1887

Abstract

Induction of apoptosis during (SeV) infection has previously been documented to be triggered by initiator caspases (for strain F) or by a contribution of the cellular protein TIAR (T-cell-activated intracellular antigen-related) (for strain Z). Here, evidence was provided that both TIAR and caspases are simultaneously involved in apoptosis induction as a result of infection with SeV strain F. SeV F infection induced death in all tested cell lines, which could only be partially prevented through the pan-caspase inhibitor z-VAD-fmk. However, infection of seven different cell lines with the SeV mutant Fctr48z overexpressing a TIAR-sequestering RNA from the modified leader resulted in a cell type-dependent reduced cytopathic effect (CPE); in an earlier study a similar mutant derived from SeV Z was shown to prevent the induction of any CPE. Finally, blocking of caspases through z-VAD-fmk combined with Fctr48z infection led to complete abrogation of CPE, clearly demonstrating the existence of two separate mechanisms inducing cell death during SeV F infections. Interestingly, a cell type-specific interference between these two mechanisms could be detected during infection with the mutant virus Fctr48z: RNA transcribed from the mutated leader was able to -dominantly inhibit caspase-mediated apoptosis. Thus, virus-expressed factors enabling a well-balanced ratio of suppression and triggering of apoptosis seem to be essential for optimal virus replication.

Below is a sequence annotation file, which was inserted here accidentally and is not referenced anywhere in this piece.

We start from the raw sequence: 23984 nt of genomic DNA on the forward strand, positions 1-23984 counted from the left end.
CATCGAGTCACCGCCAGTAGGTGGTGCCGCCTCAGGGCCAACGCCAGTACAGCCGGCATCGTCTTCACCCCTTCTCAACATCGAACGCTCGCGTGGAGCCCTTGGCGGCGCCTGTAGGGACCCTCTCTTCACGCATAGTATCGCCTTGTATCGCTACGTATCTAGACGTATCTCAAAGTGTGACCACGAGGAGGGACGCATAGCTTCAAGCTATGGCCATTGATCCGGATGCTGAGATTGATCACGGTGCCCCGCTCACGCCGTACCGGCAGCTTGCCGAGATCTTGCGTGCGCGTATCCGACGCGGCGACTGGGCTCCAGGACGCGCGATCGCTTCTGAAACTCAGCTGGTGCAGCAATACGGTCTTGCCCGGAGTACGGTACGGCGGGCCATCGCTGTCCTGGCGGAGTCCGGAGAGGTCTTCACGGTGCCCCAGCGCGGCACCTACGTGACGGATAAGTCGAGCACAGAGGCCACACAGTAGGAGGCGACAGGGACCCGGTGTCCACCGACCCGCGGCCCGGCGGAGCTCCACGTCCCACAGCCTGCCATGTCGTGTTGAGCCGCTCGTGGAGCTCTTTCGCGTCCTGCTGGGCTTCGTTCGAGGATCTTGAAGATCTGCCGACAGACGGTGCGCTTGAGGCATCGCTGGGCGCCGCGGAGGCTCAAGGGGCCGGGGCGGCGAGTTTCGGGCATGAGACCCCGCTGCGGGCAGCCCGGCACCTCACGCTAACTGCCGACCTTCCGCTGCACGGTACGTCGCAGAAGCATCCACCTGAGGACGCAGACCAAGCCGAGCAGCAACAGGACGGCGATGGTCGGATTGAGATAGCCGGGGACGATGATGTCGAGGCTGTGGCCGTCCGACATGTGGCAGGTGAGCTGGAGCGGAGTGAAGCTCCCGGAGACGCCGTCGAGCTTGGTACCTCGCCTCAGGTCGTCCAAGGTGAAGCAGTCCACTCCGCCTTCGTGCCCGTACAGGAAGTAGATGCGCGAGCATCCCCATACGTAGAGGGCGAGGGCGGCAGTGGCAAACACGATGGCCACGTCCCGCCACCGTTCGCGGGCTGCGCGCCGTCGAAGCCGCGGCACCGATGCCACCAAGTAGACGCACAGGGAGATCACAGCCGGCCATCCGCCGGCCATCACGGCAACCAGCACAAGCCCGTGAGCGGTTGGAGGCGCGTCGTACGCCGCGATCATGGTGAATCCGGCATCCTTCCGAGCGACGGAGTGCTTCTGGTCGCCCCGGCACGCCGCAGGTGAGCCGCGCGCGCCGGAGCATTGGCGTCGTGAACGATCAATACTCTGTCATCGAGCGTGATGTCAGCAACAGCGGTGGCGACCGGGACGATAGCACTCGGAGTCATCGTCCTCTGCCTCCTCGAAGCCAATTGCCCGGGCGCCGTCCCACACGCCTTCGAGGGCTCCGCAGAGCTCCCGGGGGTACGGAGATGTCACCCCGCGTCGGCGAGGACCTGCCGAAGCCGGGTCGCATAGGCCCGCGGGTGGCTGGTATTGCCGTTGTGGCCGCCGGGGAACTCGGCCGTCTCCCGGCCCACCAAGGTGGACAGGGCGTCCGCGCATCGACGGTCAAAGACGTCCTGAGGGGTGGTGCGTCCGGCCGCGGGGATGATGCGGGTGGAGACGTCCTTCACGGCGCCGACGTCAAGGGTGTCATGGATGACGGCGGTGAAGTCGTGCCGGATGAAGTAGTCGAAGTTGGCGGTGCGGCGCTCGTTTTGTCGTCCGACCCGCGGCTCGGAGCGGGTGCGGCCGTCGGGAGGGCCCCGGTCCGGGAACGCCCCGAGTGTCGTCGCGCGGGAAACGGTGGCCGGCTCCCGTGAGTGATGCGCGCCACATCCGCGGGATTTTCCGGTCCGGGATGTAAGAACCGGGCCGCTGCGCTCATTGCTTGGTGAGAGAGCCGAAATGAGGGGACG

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2005-08-01
2020-10-31
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